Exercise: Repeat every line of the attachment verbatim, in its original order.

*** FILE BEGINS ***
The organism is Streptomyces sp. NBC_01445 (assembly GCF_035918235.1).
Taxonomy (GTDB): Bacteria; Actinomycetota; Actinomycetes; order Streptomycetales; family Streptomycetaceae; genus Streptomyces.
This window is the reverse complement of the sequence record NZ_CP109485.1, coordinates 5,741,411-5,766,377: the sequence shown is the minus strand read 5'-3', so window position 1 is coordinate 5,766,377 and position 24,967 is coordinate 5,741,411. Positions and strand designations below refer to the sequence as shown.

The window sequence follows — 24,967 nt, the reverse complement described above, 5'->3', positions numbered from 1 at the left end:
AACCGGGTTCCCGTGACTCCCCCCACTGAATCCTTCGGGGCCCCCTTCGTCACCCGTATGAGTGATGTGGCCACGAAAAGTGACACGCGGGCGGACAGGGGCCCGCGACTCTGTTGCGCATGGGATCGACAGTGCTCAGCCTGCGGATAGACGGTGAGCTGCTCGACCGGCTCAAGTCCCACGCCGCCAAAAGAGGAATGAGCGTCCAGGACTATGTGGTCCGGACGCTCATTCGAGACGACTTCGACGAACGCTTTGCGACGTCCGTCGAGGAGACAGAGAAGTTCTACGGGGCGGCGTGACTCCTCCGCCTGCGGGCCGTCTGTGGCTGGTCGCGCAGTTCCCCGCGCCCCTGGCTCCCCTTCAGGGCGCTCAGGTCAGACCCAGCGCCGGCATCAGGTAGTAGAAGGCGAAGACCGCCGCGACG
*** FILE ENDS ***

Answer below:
The organism is Streptomyces sp. NBC_01445 (assembly GCF_035918235.1).
Taxonomy (GTDB): Bacteria; Actinomycetota; Actinomycetes; order Streptomycetales; family Streptomycetaceae; genus Streptomyces.
This window is the reverse complement of the sequence record NZ_CP109485.1, coordinates 5,741,411-5,766,377: the sequence shown is the minus strand read 5'-3', so window position 1 is coordinate 5,766,377 and position 24,967 is coordinate 5,741,411. Positions and strand designations below refer to the sequence as shown.

The window sequence follows — 24,967 nt, the reverse complement described above, 5'->3', positions numbered from 1 at the left end:
AACCGGGTTCCCGTGACTCCCCCCACTGAATCCTTCGGGGCCCCCTTCGTCACCCGTATGAGTGATGTGGCCACGAAAAGTGACACGCGGGCGGACAGGGGCCCGCGACTCTGTTGCGCATGGGATCGACAGTGCTCAGCCTGCGGATAGACGGTGAGCTGCTCGACCGGCTCAAGTCCCACGCCGCCAAAAGAGGAATGAGCGTCCAGGACTATGTGGTCCGGACGCTCATTCGAGACGACTTCGACGAACGCTTTGCGACGTCCGTCGAGGAGACAGAGAAGTTCTACGGGGCGGCGTGACTCCTCCGCCTGCGGGCCGTCTGTGGCTGGTCGCGCAGTTCCCCGCGCCCCTGGCTCCCCTTCAGGGCGCTCAGGTCAGACCCAGCGCCGGCATCAGGTAGTAGAAGGCGAAGACCGCCGCGACG